• JATdS November 15, 2013 at 3:45 pm

            Perhaps JLo and Deus ex Machina could do us a favor and explain, in some detail, how Brazilian researchers are financially remunerated (research funds, salaries, positions) based on the impact factor of journals and/or the international reputation of the editor board (I often see Brazilians on the editor boards of many predatory open access journals listed on Beall’s http://www.scholarlyoa.com). I have some idea about the system, but to prove abuse or corruption within it, you have to always follow the money trailbecause usually greed is associated with power and/or money and/or productivity. How does CNPq and CAPES fit into this “scheme”? It would be helpful to have factual information (values, tables of remuneration, etc.) to make this debate meaningful, even if in Portuguese. And if you could give some perspective about the South American panorama, that would be useful (the Scielo vs Redalyc OA platforms already reveal great similarities and differences).

          • DT November 15, 2013 at 6:07 pm

            CNPq, for instance, classified researchers in a rank of 1A-D to 2. You won more money if you are 1A than 1B and so on, and this is mainly due number of papers published (any journal with impact >3.8 it is considered high profile by CNPq). But this classification is also valid to get grants etc

          • CR November 15, 2013 at 7:14 pm

            The ranking of scientists from 2-1A is dependent on a series of metrics which change from time to time. The amount of funding received by each layer is disproportionate, with the 1As getting the gross available funding in their field and also deciding as reviewers on who is going to get the rest. This dependency on the 1As causes people to do whatever pleases them and avoid any conflict. Public money for research funding can be easily redirected to other ends if one understands how it works, and thus funding for one project very frequently ends up in another project, if not directly into someone’s pocket. So being an 1A means you are given a lot of honors (back-scratching), power, and obviously, money in your life.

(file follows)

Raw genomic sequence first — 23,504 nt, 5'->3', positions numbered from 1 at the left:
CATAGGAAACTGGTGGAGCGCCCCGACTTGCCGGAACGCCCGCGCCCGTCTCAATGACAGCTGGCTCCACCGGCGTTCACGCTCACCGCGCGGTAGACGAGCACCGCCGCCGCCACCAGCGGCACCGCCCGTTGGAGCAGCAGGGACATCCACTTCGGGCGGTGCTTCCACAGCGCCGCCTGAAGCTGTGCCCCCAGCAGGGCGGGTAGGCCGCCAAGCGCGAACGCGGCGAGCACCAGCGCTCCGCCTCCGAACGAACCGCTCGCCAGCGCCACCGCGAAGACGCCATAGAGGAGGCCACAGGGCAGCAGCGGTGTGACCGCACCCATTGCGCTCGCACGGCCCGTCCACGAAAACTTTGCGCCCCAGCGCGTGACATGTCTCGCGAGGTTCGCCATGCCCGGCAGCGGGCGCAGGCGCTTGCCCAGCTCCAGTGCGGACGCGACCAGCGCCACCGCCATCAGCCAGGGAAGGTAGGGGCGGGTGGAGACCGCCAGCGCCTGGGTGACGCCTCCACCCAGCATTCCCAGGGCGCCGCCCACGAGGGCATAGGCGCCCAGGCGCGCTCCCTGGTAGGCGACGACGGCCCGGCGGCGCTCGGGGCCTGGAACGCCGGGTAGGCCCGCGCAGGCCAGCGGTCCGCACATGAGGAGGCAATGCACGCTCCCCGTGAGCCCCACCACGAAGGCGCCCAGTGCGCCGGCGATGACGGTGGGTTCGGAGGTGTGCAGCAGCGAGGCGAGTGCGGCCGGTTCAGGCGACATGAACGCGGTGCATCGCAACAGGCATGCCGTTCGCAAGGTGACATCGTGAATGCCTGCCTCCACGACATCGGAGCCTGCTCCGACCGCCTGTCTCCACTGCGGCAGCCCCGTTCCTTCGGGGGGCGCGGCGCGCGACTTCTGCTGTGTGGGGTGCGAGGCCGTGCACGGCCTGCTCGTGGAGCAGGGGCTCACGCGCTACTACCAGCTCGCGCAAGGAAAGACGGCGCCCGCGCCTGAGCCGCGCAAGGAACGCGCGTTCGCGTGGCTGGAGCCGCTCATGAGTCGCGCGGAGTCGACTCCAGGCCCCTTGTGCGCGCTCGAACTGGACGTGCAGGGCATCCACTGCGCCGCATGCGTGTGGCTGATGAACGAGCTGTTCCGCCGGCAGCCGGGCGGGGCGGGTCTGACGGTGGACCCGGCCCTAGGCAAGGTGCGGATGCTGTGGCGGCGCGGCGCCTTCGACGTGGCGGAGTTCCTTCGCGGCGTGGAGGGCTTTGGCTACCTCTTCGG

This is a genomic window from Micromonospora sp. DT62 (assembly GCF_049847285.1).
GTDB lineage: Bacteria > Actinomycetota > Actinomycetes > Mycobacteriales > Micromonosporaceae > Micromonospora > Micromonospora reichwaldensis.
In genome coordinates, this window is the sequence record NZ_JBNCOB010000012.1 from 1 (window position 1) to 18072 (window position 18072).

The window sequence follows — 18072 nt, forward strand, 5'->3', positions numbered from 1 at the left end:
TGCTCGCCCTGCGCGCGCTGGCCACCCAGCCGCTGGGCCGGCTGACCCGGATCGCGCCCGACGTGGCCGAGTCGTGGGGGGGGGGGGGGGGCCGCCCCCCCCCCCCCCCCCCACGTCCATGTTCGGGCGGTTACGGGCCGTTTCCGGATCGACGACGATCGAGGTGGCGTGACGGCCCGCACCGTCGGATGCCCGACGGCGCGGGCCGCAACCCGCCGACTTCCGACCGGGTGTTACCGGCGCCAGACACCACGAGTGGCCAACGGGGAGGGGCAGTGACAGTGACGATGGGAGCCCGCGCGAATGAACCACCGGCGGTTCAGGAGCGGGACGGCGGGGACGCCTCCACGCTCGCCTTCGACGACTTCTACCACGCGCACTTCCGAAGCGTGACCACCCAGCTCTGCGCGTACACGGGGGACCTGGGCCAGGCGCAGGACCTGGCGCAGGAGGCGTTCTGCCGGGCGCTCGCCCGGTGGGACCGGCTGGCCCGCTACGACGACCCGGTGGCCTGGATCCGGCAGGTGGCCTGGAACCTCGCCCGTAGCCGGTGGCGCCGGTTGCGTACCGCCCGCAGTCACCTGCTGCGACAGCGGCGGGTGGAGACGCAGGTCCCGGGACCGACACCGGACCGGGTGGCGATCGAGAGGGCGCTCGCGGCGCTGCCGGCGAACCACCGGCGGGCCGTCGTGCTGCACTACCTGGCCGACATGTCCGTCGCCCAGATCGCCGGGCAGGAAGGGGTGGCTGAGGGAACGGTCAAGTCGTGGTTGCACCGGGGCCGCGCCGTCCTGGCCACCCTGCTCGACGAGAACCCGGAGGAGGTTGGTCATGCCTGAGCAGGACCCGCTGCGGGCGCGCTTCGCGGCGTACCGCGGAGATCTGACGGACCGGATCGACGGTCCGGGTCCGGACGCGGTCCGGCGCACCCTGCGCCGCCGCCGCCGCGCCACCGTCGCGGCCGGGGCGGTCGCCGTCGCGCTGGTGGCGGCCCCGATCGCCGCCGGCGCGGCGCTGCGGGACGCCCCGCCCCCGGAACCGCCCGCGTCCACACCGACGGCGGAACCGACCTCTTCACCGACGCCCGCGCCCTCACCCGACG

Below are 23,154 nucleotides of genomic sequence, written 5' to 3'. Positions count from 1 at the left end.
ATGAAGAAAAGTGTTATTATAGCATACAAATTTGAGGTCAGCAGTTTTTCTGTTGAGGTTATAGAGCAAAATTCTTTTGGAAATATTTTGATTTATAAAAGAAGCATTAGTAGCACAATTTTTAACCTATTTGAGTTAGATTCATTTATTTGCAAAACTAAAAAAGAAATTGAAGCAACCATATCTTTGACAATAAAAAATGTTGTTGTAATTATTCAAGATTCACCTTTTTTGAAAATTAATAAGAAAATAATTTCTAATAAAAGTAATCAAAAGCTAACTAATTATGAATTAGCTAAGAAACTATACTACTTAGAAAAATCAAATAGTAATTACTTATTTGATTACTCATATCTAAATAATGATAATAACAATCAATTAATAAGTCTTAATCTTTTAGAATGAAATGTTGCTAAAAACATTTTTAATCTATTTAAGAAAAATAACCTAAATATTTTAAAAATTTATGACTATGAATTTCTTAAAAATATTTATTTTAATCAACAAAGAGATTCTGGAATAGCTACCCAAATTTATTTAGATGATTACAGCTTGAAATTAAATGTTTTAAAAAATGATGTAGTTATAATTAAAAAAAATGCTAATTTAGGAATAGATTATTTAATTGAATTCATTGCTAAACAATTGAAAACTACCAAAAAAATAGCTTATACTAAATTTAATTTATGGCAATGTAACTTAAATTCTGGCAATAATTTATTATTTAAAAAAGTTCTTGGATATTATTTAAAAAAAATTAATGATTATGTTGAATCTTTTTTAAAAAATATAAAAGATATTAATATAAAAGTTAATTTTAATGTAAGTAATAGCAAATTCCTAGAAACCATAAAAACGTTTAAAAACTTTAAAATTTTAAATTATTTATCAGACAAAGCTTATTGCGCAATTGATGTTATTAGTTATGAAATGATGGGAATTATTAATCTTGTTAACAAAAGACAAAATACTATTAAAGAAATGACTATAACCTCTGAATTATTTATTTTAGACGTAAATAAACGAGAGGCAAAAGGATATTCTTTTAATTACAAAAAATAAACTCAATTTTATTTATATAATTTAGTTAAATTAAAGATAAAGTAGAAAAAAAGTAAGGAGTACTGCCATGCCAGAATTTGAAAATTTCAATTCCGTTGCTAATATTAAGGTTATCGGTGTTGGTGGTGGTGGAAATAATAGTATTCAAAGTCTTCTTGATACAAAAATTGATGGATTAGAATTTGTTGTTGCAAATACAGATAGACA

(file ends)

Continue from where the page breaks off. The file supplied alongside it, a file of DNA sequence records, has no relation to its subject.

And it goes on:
In the case of Brazilian scientists joining editorial boards, there are many reasons for this. One is prestige, as few years ago being an editor was considered a great achievement. Nowadays, with the proliferation of publishers and all, it is losing the glamour. Also for young students being editor of periodicals is frequently much valued upon a professorship contest. Moreover, and principally in the long-term, it is very common of Brazilian authors to rely on Brazilian editors to facilitate the acceptance of their papers, frequently by bypassing peer-review. Since a brazilian scientist needs to publish many papers to get his funding, this adds interest to the position of the editor: a Brazilian editor knows his colleagues will appeal to his upon submission, and that his “favour” could be retributed somehow (e.g. inclusion as author in other papers). Upon careful analysis one will frequently find a Brazilian editor, for instance, in the periodicals in which Curi’s (1A) questioned papers got published. This settles the “oh how did this get through peer-review” impression. Being an editor of any journal with IF above 3.8 is a much desired position.

            To summarise, the system revolves based on no. of publications + impact factor + exchange of favours.

          • Jennifer Lopez November 15, 2013 at 7:36 pm

            Dear JATdS,
            I don´t think I can give you the detailed info that you would like… I suppose that DEUS ex MACHINA is able to explain better this kind of stuff (based on his frequent comments at RW).
            For sure there are several factors that contribute to Brazilian scientific situation. Just to cite one of them, and as you might know, in brazil rules a model in which quantity is far far far more important that quality… and that´s not only at the level of published articles. CAPES rates PhD programs not only based on the number of articles, but also on the number of students.